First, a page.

John Wells was an arts educator at a high school in Los Angeles, and a freelance script supervisor at the Colony Theatre in Burbank, California before joining the second cohort of the MMIAM program. He graduated in 2015 and is now the Operations Coordinator at the Kennedy Theatre at the University of Hawaii at Manoa in addition to working as an independent filmmaker. As someone coming from a teaching background, why was he drawn to this graduate program? Laura Adlers interviewed him via Skype at his new home in Hawaii to learn more about his experience with the program and his new career path.
As someone coming from a teaching background, why were you drawn to this graduate program?
I had always been passionate about the arts, but wanted to develop a solid foundation in arts management which would allow me to help others in achieving their artistic goals. This, combined with an incessant desire to travel and explore different cultures, seemed like a great fit for me to expand my horizons and gain valuable experience.
What aspect(s) of the program were the most valuable to you for your career and why?
There was a turning point for me – professionally and personally – in Montreal. Our final project for Wendy Reid’s class Leadership in the Context of Cultural Organizations involved going out into the field and conducting interviews with organizations that we were most interested in. The initiative that this project required was crucial because it got us talking to the people we envisioned ourselves working with one day. When you’re in a classroom for most of the year, you don’t really get experiential learning opportunities like this. So the whole process was a breath of fresh air, and it catalyzed a networking growth spurt for me, for lack of better words.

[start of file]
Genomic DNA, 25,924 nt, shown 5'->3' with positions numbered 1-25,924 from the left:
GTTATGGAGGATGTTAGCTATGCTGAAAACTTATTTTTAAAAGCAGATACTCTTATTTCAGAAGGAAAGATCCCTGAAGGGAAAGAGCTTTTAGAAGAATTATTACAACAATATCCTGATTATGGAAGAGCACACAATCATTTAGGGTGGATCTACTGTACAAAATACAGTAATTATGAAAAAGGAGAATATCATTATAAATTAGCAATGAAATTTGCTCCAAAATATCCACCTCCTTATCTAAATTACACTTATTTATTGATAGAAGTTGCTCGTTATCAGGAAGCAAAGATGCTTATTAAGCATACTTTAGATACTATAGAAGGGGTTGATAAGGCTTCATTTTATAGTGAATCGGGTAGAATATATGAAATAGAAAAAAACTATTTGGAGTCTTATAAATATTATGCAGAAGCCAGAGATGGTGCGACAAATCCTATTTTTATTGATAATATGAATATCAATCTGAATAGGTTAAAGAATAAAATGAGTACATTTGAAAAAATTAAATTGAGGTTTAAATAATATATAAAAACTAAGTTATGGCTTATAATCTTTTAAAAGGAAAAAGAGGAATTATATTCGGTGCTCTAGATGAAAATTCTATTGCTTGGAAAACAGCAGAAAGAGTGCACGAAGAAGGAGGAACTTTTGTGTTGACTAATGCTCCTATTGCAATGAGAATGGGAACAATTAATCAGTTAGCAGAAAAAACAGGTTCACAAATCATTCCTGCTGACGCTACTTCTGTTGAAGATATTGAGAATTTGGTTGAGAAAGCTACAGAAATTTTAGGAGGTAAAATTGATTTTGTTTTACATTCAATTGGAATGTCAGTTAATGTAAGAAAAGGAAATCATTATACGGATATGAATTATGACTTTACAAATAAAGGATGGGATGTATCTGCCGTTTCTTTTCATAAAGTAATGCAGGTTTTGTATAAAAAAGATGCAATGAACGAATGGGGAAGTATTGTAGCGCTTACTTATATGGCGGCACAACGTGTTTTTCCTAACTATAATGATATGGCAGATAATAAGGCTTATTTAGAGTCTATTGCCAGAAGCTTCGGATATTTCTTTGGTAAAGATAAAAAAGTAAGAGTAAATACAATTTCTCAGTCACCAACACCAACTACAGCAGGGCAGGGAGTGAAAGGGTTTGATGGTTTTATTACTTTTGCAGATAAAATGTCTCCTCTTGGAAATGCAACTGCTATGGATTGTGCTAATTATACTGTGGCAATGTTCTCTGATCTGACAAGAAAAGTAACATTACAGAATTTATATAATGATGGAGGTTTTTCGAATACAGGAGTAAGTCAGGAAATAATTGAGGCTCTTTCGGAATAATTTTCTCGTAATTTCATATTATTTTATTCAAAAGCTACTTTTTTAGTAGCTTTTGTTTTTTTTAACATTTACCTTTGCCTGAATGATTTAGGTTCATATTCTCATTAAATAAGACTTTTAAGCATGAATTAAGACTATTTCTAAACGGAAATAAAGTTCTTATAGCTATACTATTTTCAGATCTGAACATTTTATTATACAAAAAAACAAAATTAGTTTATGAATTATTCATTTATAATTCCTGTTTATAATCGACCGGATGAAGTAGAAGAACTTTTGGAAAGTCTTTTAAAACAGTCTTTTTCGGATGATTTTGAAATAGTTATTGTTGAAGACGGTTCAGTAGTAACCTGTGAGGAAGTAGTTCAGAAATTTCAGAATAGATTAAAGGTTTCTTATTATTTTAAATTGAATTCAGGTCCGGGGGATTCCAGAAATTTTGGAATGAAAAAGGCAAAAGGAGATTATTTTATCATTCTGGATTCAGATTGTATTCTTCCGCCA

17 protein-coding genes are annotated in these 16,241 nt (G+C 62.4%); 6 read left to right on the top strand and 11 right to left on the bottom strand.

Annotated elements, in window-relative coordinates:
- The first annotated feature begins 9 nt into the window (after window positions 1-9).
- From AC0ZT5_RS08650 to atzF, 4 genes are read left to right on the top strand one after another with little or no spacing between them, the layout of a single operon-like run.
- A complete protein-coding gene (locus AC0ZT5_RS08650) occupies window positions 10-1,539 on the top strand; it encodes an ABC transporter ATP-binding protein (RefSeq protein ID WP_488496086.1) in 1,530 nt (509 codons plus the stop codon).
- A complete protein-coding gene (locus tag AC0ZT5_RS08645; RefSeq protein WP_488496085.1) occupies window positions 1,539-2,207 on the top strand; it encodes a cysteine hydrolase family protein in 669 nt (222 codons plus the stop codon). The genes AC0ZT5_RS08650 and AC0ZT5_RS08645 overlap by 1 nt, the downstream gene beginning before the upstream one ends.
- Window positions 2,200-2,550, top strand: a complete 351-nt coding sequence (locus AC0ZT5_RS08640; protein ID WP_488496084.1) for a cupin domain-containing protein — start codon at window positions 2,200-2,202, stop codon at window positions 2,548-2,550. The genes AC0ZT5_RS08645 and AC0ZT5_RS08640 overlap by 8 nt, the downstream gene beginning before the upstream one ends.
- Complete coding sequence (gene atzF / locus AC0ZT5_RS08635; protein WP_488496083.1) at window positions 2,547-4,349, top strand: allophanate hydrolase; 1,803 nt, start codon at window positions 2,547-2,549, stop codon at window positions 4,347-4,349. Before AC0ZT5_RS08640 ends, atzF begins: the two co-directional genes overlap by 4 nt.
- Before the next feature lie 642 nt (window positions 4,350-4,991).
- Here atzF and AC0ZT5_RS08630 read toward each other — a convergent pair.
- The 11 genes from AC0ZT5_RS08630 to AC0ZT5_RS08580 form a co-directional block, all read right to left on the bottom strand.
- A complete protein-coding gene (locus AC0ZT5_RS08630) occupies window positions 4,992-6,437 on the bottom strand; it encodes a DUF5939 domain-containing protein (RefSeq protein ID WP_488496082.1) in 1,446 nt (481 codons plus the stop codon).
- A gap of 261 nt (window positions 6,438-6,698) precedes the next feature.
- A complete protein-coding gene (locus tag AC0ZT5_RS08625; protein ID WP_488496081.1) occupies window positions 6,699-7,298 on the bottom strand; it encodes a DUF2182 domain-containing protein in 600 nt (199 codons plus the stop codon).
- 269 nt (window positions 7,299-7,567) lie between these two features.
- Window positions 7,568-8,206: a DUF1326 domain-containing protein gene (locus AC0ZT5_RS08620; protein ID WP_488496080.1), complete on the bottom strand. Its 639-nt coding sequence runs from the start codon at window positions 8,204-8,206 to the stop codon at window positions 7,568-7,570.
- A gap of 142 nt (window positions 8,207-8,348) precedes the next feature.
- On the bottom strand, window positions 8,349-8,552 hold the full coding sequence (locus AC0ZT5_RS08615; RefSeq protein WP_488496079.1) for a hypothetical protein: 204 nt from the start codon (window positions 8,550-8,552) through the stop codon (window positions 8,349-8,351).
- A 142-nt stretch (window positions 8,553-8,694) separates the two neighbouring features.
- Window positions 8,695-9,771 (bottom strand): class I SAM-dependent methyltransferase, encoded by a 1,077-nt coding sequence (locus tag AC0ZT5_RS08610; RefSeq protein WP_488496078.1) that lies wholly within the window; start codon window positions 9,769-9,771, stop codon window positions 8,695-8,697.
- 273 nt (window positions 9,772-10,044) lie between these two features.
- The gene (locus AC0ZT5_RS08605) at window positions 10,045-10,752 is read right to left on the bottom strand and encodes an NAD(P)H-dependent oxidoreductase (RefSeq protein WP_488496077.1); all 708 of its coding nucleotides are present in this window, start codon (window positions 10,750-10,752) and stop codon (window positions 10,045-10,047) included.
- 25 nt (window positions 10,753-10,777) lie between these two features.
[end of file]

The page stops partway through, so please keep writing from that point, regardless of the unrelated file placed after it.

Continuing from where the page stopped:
We ended up taking a group trip to Toronto where I interviewed more organizations, and it really got me feeling comfortable walking into rooms and talking about the work that’s being done in the arts. I also landed an internship during this time (outside the program), and I credit that largely to the confidence that came from putting myself out there, failing, and doing it again and again.
What did you gain personally and professionally from living and studying in four different countries with students from around the world?
In many ways, I learned more from my classmates than I did from the classroom materials. And that’s not a knock on the instructors, it’s just that when you live and work so intimately with the same group of people for a year, you forge relationships that help you discover things about yourself and other cultures.
It’s not a walk in the park, though. Sometimes we like to think that we live in a utopian, globalized world where we’re all connected and harmonious. The truth is that engaging with other cultures and developing relationships takes sensitivity, tact, and hard work to make things happen. We’re all human, and what bonded us in this program was our common mission to enliven the arts, innovate in business, and inspire for the good.
Which campus was the most memorable for you and why?
The stay in Italy was such an invaluable experience for me on every level. I interned at the Milano Film Festival, and the experience of being immersed in a completely different culture was at first pretty alienating. But as I began to show through my work how much I cared about the mission of the organization, I began to forge relationships and share in the beauty of the festival.
I don’t mean to get metaphysical or anything, but there’s a certain feeling you get when you’re halfway across the world, as an American interning at a film festival in Milan (they jokingly called me their “illegal alien”), bonding with a Russian co-worker while eating Italian food at a Chinese restaurant. When you find those moments, where you can experience genuine connections with people over something as banal as a bowl of spaghetti, you realize there’s a universality there you may have never seen before. I’m most grateful for this.